Peeking through a thick, velvet curtain, Blaine observed the Great Ballroom below him: the polished, gold and white marble surfaces; the dozens of circular tables laden with refreshments; the women clad in luxurious gowns and men in lush capes mingling, drinking, being merry; a tangible cloud of anticipation hanging low in the air.
"How do you feel?"
Blaine jumped, snapping the curtains shut, and spun around to come face to face with a man that looked very much like the prince: same bushy eyebrows, chiseled jaw line, unruly, ebony curls styled into place with indecent amount of product, and tragic, tragic height. Blaine's father. And all of Dalton's king.
"Well," Blaine answered. "I feel very well." I think I'm going to vomit.
King Charles placed a sturdy hand on his son's shoulder. "I cannot stress to you enough the importance of this ball."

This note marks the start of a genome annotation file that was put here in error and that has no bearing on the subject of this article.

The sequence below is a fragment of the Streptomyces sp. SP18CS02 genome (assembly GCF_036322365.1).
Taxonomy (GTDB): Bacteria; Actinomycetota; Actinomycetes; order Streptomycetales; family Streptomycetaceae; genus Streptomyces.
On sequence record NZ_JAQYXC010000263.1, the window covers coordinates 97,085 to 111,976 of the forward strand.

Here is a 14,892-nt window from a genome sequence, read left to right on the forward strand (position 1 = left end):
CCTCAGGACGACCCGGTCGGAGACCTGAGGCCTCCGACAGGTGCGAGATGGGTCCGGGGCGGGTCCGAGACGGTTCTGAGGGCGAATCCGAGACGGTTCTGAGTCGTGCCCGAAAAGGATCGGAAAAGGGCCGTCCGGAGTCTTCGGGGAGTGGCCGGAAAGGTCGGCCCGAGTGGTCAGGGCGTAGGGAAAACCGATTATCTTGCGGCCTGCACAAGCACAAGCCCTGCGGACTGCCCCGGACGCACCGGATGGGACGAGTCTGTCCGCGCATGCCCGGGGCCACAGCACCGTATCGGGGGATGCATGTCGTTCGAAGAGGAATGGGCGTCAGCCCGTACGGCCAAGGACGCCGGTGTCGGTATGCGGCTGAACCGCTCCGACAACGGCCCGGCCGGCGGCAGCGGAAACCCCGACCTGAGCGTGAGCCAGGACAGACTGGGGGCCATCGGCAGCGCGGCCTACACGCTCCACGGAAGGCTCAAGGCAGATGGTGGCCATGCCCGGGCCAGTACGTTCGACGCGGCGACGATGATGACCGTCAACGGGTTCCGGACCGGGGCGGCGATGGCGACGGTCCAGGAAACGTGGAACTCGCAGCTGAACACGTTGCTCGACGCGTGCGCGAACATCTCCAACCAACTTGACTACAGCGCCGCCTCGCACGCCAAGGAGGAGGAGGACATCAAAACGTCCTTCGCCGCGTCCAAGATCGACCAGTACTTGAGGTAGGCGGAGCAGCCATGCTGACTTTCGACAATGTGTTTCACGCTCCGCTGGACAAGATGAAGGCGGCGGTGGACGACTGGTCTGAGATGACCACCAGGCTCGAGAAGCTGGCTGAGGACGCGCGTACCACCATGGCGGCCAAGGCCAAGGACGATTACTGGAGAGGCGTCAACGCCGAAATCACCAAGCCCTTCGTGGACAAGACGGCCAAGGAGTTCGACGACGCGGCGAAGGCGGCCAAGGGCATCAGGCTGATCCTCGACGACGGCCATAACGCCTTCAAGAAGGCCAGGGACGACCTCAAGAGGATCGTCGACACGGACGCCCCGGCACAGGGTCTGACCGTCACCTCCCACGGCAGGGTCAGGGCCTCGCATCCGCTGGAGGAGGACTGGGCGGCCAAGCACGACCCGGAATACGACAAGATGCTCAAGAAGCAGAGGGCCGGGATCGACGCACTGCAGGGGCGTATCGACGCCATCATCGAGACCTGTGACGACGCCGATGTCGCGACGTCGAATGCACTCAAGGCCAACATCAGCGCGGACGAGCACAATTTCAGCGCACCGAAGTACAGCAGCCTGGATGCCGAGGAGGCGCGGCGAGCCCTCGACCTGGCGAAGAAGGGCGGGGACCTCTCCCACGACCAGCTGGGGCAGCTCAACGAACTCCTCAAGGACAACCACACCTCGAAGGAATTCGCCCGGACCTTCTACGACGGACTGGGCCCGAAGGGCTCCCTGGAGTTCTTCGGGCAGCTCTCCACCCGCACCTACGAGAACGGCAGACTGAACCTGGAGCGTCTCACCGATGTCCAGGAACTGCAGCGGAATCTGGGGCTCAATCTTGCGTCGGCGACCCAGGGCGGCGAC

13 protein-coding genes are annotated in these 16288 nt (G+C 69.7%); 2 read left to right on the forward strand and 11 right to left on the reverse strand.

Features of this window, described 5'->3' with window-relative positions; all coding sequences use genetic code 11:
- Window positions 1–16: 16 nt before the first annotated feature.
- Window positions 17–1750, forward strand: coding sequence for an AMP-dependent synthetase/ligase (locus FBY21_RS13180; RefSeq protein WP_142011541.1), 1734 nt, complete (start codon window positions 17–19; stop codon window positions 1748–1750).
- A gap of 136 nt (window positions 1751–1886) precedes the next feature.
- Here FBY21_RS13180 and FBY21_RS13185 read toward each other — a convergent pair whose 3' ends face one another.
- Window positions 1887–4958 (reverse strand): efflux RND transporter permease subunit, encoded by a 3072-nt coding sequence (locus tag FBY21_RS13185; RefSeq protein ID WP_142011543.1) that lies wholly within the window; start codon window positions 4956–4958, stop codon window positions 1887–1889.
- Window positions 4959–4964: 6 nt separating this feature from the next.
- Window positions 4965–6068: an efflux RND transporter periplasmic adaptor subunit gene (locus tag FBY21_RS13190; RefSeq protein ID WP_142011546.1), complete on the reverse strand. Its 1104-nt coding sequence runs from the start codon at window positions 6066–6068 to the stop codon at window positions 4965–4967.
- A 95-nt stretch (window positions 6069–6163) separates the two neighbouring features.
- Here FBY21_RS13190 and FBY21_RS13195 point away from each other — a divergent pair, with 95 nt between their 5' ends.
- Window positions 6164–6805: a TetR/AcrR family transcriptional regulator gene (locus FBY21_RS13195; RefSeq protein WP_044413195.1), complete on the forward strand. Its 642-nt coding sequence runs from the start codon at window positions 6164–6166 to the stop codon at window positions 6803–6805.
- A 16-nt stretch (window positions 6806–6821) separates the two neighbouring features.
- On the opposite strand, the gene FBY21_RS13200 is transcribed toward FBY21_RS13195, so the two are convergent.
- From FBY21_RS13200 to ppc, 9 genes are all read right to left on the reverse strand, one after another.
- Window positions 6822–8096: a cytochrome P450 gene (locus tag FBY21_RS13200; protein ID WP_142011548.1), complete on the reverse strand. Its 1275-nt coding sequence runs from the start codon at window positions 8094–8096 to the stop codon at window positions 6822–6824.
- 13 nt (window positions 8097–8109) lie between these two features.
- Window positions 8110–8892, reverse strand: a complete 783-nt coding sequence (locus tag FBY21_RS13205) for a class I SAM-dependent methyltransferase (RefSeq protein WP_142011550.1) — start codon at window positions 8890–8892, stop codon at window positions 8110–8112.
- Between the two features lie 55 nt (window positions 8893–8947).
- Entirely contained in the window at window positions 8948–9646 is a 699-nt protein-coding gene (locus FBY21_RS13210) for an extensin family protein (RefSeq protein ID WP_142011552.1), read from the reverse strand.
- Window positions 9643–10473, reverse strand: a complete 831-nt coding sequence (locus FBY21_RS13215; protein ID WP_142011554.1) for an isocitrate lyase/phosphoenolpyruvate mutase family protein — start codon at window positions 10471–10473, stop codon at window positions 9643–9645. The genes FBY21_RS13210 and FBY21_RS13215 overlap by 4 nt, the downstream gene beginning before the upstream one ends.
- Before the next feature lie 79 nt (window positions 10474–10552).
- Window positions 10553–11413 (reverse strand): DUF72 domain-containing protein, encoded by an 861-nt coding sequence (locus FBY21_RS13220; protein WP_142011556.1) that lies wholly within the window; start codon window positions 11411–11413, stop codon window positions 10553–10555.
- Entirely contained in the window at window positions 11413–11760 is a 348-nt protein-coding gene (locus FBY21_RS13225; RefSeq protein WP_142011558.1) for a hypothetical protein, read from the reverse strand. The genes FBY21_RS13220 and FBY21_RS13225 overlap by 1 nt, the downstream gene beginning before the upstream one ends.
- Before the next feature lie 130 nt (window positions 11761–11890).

If it would not have been so entirely disrespectful, Blaine might have shrugged the king's hand off. "I know, Father. For the last time, I get it."
Steel gray eyes – one of the few traits Blaine did not inherit from his dad – peered into his own, harsh, domineering. "Do you, Son? Do you truly understand? If you did, would you not have tried harder to maintain your previous courtships?"
Under his father's grip, Blaine's shoulders stiffened. "None of my previous girlfriends would have made dignified queens, and you know it."
"Perhaps not. But you have had very few girlfriends for a boy who has been allowed to court since the age of fourteen. Sometimes, it is as if you do not even care about the issue –,"
"That's not true!" snapped Blaine, barely feeling sorry for speaking to a dignitary in such a manner. "What if maybe I care too much? I want the perfect queen to bear my children, rule my nation, and I am unwilling to settle for anything less!"
King Charles clenched his jaw; released a low, resigned sigh. "In that ballroom are all the eligible noble women from most every nearby kingdom. You will go out there, mingle, dance, whisk away to broom cupboards – frankly, I don't care. Just see who interests you, establish relationships, make positive impressions. We can talk politics later. Understood?'
Blaine held his breath, wondering if he should continue to press the issue. Finally, he bowed his head in submission; confrontation never was his strong point. "Yes, sir."